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Shaping identities through physical and cognitive landscape modifications in the Rat Islands, AK

Author(s): Nancy Bigelow ; Debra Corbett ; Bobbi Hornbeck ; Brian Hoffman ; Caroline Funk

Year: 2015

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Low mound groupings were defined during the multidisciplinary Rat Islands Research Project during the summer of 2014. These mounds are clustered in at least three areas on Kiska Island and Segula Island. Traditionally interpreted as "bird mounds" by non-Aleuts, these mounds were thought to be places where birds habitually sat over millennia. The hypothesis has been that subsequently enriched soils fostered exaggerated vegetation growth relative to the surrounding landscape. While various bird populations do in fact make use of these mounds, the test excavation of Mound 14 in KIS-051 produced lithic evidence supporting the notion that these mounds are human modifications of the landscape. Prehistoric Aleut populations had a complex notion of identity. One hypothesis for these mounds is that they represent a dynamic relationship between prehistoric Aleut group identity and the physical landscape. Geographic information systems have provided an avenue for a deeper understanding of the complexities behind Aleut social constructs on the physical landscape through spatial analysis.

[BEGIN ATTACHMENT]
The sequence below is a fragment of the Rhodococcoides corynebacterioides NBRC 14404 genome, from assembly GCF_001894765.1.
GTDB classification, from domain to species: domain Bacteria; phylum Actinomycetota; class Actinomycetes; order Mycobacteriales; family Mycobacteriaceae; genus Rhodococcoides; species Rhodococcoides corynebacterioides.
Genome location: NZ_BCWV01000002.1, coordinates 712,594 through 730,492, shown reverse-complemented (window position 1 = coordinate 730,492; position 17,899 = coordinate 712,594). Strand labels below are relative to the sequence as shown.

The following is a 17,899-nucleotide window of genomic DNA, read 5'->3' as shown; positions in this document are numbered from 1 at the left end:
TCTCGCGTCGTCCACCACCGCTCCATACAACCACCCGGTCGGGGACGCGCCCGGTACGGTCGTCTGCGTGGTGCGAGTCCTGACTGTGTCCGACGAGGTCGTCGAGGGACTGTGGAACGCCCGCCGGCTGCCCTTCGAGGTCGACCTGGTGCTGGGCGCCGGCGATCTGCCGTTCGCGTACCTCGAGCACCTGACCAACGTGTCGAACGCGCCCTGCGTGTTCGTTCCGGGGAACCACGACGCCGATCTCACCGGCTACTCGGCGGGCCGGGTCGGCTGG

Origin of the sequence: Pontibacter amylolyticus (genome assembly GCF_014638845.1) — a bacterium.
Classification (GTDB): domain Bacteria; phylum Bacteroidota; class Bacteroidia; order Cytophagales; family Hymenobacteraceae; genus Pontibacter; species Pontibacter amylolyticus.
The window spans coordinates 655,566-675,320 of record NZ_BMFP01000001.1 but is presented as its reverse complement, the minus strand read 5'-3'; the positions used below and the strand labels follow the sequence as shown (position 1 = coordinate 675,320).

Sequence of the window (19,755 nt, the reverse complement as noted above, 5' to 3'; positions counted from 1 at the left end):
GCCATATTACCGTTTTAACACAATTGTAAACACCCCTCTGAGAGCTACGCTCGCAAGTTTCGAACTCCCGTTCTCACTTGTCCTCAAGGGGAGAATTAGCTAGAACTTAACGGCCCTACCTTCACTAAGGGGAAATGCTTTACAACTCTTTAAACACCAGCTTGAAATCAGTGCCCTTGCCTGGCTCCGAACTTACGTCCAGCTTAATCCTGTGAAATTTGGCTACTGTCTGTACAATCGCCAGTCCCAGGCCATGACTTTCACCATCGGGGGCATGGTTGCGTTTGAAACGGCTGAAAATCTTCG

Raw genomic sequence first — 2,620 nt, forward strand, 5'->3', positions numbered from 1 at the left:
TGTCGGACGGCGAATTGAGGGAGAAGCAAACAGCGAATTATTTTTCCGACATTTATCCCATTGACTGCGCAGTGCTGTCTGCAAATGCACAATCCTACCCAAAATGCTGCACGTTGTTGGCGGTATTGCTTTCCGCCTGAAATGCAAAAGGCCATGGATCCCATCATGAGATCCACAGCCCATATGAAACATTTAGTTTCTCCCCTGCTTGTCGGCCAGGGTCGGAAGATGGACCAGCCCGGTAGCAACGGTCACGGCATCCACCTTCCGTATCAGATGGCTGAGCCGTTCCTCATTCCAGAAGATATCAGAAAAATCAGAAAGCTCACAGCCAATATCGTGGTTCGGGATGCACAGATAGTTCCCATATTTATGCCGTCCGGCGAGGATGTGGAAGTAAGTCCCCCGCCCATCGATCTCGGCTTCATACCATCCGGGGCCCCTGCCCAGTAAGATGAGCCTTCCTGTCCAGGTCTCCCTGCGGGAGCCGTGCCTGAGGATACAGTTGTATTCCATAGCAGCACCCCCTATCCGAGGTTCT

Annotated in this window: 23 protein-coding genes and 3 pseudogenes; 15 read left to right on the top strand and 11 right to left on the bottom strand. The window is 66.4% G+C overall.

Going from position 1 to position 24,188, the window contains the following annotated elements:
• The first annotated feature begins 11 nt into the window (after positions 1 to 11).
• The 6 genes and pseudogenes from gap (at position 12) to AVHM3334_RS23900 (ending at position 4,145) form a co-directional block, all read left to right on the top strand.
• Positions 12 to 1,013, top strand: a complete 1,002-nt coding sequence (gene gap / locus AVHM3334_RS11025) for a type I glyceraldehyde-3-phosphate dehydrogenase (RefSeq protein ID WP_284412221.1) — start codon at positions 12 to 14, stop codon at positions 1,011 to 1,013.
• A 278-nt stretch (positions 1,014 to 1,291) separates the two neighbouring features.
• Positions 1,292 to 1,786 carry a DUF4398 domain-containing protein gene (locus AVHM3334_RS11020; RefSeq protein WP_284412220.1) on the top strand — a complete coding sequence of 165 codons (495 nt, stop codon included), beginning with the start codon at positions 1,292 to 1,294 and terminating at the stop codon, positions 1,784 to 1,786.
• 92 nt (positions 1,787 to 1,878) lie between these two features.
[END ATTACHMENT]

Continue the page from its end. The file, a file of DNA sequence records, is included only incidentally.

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Shaping identities through physical and cognitive landscape modifications in the Rat Islands, AK. Bobbi Hornbeck, Caroline Funk, Brian Hoffman, Debra Corbett, Nancy Bigelow. Presented at The 80th Annual Meeting of the Society for American Archaeology, San Francisco, California. 2015 ( tDAR id: 397919)


Spatial Coverage

min long: -169.717; min lat: 42.553 ; max long: -122.607; max lat: 71.301 ;

Arizona State University The Andrew W. Mellon Foundation National Science Foundation National Endowment for the Humanities Society for American Archaeology Archaeological Institute of America